A clear recipe for building your own network operating system

Building a network operating system (NOS) is a major undertaking for any organization, requiring significant amounts of time and money to complete.  Until recently, creating a NOS was the preserve of OEMs and an essential part of their networking solutions. In the last few years, a few new disaggregated NOS suppliers have emerged providing independent NOS solutions for white box hardware. A variety of open source NOSs have also been created, affording operators with a low-cost option for network solutions but these offerings are mostly limited to today's data center use cases.


The emergence of cheap but powerful white box and brite box hardware, coupled with a third-party network operating system, represents a challenge for traditional original equipment manufacturers (OEMs) who struggle to compete on price and openness.  However, this also provides an opportunity for OEMs to create portable network operating systems which target more complex use cases and work on either proprietary or white box hardware.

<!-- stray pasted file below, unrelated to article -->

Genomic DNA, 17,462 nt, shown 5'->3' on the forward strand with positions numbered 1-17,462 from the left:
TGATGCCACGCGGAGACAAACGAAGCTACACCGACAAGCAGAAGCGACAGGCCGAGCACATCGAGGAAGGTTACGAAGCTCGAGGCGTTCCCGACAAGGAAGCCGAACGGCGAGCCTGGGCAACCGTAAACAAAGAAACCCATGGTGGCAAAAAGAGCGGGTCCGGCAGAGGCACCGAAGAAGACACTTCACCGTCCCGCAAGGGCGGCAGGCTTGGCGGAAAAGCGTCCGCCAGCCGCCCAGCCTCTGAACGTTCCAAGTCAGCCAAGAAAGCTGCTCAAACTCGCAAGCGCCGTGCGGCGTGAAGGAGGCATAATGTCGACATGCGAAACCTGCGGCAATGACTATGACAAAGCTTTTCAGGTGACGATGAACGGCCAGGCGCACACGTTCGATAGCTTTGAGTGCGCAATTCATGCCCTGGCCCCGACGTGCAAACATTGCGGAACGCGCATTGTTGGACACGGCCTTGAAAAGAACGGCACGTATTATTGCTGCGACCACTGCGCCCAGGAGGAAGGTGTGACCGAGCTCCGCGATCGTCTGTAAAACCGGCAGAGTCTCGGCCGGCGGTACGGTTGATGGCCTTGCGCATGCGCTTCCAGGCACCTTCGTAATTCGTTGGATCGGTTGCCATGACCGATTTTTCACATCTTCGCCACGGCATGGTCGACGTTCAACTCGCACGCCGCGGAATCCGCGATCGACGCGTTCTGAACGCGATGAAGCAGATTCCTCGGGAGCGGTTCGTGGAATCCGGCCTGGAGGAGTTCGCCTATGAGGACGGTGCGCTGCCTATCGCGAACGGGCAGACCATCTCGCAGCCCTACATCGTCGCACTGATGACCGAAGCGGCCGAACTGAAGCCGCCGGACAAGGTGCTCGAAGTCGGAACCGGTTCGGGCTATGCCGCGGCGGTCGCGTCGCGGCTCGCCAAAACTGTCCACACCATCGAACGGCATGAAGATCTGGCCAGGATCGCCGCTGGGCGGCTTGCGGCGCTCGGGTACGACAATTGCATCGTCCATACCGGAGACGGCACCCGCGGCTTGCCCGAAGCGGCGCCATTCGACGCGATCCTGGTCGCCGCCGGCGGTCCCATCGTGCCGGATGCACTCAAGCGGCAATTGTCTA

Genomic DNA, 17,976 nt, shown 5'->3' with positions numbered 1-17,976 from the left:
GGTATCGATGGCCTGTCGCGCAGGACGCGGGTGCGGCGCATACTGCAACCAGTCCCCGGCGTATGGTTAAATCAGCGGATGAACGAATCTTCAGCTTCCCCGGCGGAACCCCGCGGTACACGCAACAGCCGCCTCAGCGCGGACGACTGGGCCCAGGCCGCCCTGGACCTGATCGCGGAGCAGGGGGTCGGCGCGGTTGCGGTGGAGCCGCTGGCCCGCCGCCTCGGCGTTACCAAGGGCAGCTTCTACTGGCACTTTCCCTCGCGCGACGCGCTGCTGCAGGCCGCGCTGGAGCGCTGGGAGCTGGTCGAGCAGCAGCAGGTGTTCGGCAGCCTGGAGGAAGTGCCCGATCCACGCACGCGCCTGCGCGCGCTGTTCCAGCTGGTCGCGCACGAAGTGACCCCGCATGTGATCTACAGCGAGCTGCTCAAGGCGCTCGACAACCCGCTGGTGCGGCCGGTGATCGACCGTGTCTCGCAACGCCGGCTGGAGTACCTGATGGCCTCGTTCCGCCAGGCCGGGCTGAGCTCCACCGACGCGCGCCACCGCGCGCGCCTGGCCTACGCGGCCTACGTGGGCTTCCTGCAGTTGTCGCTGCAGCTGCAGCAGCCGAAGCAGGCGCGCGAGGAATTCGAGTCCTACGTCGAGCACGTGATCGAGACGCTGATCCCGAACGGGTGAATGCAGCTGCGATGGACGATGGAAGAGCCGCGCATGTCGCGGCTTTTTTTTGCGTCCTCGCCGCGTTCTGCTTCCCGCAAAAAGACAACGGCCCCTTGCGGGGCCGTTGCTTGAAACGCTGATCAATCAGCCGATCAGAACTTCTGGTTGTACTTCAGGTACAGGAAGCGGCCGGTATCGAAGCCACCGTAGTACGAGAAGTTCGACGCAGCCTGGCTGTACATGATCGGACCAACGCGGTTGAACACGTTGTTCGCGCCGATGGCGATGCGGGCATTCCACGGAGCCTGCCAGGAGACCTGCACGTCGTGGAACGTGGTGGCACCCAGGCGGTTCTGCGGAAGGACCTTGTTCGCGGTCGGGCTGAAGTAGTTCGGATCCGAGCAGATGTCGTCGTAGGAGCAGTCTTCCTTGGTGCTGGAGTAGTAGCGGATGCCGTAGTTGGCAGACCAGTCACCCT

Why build a NOS?

For many years, data center operators have used disaggregation and open source software to drive down costs. They have reduced capex by employing cheaper hardware and software, and decreased opex with automation, orchestration and telemetry applications. This trend started with compute servers and more recently has moved to network devices in the data center – in particular, Top of Rack and leaf/spine switches.

Until now, these savings have been unavailable to traditional service providers. The increasingly complex requirements mean their networks are still dominated by monolithic devices using proprietary hardware and software from a select number of larger players and a host of smaller OEMs.

The cost of building and supporting emerging network infrastructure and applications, however, will be greater than ever before, so service providers must take this opportunity to look for innovative ways to achieve even more savings. Replacing monolithic devices with white box hardware and disaggregated software is one of the main ways they will use to achieve that.